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DE S. WENEFREDA.

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places in Hereford and Monmoutshire, shewing it to severall persons of worth, whomarveiled greately thereat; and some did prick and stratch it with pinnes, to see if they could perceave any admentitious worke or fiction therein: which they did not finde, the miraculous expression being in the very substance of the
stone.

When he was come home, he presented his wife therewith, as with a most wonderfull token from S. Wenefride. She (though as yet a protestant) being strucken with admiration, kissed it: and thence forth began to feel in her self strong motives of embradng the catholique religion; which dayly so increased that before the yeare came about, she earnestly desired it, and was to her greate comfort reconciled to the catholic faith. In the meane time having againe concea* ved, she expected the time of her deliverie about the beginning of June 1619 ;but when she was once passed her account,ber husband would often say thathe hoped she would not be delivered untill S. Wenefrides day, that it might be apparent to herthat that childe was an especiall gift of 6od,by tbe former ffavour of the mira¬ culous stone foreshewen. Which hope of his was really fullfilled, for she was not brought to bed untill the 2fth of June, when precisely at the very selfe same time of the day (as much as morally could be collected) as he prayed in S. Wenefrides holy Fountaine the yeare before, viz. about noone, she was happily delivered of a woman-childe, who was borne with a perfect circle about her neck, which conti* nued distinctly to be seene for some space of time after, This childe in holy baptizme was called (not without just reason) Wenefride, who in a great measure resembled in her life the sanctity of her glorious patronesse; for being not wholy a yeare and a half old, she would be manraylously well pleased to have in her hand the sayd miraculous stone, and therefore would willingly part with any other thing, though never soe gay and spedous. Both then and afterward, when she grew bigger, it was observed that she was more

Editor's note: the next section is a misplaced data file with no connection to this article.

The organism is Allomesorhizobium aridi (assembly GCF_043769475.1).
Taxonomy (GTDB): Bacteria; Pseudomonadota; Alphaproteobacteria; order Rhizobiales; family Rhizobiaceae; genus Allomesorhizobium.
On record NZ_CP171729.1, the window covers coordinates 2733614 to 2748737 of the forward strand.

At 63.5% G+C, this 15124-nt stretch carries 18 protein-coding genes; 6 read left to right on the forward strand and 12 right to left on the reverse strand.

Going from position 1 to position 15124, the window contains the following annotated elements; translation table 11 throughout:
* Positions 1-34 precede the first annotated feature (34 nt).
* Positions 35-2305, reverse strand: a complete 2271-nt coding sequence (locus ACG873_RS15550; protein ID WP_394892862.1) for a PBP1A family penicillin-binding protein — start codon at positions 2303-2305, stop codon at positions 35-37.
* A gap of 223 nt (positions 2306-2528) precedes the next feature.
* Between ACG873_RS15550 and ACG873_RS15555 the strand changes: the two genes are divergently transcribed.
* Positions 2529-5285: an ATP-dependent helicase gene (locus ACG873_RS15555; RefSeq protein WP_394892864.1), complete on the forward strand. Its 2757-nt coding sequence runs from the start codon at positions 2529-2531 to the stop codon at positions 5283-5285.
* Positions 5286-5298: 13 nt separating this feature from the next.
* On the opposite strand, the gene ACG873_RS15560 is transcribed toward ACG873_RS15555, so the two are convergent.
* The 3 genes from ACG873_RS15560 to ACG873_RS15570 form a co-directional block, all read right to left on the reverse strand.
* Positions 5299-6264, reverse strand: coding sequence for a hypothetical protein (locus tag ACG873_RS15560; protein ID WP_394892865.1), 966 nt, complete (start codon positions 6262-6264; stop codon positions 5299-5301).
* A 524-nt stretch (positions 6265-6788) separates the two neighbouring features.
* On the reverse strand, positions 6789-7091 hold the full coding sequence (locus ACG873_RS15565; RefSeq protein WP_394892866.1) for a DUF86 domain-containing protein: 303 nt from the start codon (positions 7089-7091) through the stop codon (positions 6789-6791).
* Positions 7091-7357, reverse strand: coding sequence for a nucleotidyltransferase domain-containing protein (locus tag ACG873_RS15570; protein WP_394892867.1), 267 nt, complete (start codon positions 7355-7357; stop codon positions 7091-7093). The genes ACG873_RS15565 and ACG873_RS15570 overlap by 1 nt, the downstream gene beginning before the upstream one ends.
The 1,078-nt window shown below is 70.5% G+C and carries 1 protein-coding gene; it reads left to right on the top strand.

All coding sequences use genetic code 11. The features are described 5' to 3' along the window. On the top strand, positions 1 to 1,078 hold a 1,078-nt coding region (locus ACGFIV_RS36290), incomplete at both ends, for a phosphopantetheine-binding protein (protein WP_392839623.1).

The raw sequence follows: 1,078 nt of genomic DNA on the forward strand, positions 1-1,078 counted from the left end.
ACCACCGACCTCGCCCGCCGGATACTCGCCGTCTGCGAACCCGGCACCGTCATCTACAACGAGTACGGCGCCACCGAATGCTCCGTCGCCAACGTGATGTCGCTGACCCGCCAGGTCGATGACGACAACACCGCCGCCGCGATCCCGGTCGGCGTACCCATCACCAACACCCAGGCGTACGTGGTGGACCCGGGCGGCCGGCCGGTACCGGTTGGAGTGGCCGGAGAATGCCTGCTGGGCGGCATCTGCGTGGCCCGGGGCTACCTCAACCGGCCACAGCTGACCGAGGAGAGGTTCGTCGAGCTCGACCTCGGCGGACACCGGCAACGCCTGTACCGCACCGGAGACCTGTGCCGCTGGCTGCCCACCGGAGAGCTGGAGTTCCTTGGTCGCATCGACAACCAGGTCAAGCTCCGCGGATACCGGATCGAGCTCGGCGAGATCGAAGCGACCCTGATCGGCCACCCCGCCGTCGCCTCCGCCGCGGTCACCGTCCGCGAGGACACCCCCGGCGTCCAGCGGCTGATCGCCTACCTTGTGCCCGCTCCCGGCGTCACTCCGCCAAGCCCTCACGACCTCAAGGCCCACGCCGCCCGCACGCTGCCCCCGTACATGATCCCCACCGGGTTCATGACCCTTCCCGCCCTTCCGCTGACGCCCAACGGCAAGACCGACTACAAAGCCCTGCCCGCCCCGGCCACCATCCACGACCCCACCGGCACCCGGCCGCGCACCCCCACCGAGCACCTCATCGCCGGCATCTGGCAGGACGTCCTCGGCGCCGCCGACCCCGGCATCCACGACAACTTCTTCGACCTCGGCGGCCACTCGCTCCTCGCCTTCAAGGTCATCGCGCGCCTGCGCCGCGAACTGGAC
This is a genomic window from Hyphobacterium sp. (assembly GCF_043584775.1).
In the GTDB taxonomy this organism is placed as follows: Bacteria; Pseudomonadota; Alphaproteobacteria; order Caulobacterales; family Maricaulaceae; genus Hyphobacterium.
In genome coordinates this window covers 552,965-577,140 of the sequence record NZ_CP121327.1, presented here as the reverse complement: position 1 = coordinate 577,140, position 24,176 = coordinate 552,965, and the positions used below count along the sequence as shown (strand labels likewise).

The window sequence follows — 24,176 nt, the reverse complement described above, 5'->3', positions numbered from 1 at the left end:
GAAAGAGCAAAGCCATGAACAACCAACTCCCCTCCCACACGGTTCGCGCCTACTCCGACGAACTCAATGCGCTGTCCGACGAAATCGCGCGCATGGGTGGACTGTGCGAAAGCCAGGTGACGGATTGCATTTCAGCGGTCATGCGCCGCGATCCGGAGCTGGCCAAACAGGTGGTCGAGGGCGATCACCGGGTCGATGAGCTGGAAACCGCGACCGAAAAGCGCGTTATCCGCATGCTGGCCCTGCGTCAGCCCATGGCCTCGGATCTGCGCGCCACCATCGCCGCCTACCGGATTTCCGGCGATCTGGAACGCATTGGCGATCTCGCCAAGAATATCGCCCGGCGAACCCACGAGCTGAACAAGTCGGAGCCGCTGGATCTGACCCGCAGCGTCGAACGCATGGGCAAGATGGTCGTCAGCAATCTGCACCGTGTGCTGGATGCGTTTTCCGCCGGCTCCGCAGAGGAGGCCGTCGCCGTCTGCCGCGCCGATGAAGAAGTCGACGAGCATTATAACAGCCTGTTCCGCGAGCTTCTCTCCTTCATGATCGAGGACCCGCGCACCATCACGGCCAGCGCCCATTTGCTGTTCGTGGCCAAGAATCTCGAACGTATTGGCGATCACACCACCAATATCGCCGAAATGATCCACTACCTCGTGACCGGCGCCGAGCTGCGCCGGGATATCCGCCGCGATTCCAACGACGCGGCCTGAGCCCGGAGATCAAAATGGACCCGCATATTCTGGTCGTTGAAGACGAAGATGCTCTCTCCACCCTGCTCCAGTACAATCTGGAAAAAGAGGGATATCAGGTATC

found of her ffather then of her mother, which in time occasioned some little

pique of jelousie in her mother; who therefore in absence of the ffather often sought some opportunity to revenge herdiscontent: and though she was very watchfull to observe alloccasions, yet such was the virtue of this holy childe that she could never meet with any colourable pretence of any faulte, the * deserved the least correction. When she was of age sufficient to learne, she would be busie alwayes eyther with her booke, her needle or her viole; she loved and frequented most the companie of them that were most anntient and grave. In fine she was so angelica 11 and holy in all respects, that it is no wonder that the Rev4 Gentlemen Mr John E. who had the spirituali conducte of her soule, doth assure us that he is most confident that die never lost the grace which shee receaved in holy bap¬ tizme. On her d6ath bed sbe gave such wise and pious counsell to her mother (who seemed most disconsolate) that all might easily perceave that of the divine Wisdome truly verifyed in her: Being consummated in a short space, he fuUfiUed much time: for his soule pleased God: for this came, he hastened to bring him out of the midst of iniquityes. God then tooke her out of this life being about 13 yeare
TOM. YLSI

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